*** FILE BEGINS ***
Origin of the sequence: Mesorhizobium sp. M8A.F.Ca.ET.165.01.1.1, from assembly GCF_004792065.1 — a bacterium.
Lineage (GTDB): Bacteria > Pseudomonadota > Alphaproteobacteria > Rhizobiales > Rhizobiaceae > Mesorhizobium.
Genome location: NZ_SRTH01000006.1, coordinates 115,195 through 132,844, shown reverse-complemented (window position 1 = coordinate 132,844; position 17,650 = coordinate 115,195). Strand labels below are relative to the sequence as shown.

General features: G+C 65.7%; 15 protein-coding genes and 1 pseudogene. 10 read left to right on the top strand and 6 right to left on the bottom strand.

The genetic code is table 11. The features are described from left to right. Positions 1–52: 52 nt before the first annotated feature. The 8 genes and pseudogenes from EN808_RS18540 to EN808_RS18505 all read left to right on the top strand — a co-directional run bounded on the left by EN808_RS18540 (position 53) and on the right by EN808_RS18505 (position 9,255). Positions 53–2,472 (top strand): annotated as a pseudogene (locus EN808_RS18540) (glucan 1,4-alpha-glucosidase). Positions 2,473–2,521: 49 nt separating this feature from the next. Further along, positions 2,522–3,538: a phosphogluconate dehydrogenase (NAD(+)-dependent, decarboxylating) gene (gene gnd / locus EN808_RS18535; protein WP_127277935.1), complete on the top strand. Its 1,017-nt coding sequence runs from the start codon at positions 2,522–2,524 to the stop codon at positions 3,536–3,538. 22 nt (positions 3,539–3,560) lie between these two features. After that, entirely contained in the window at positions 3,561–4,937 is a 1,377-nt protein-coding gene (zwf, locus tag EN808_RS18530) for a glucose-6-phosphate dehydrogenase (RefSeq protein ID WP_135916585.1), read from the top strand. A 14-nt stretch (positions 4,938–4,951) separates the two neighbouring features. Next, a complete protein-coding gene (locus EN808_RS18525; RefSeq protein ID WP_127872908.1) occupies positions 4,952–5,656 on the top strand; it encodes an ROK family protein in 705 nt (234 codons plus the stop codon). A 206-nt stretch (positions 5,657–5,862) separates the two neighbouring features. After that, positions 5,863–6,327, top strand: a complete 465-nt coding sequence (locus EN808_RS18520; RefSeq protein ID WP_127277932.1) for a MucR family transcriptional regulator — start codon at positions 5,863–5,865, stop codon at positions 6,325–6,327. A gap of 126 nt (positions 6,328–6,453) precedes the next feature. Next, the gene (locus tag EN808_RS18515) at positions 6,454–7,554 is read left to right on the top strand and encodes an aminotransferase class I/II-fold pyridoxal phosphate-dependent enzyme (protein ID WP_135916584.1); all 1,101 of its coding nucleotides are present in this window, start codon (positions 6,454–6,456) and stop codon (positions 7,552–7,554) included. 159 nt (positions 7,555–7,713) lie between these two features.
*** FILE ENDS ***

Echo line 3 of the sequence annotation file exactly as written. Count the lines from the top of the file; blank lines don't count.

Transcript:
Genome location: NZ_SRTH01000006.1, coordinates 115,195 through 132,844, shown reverse-complemented (window position 1 = coordinate 132,844; position 17,650 = coordinate 115,195). Strand labels below are relative to the sequence as shown.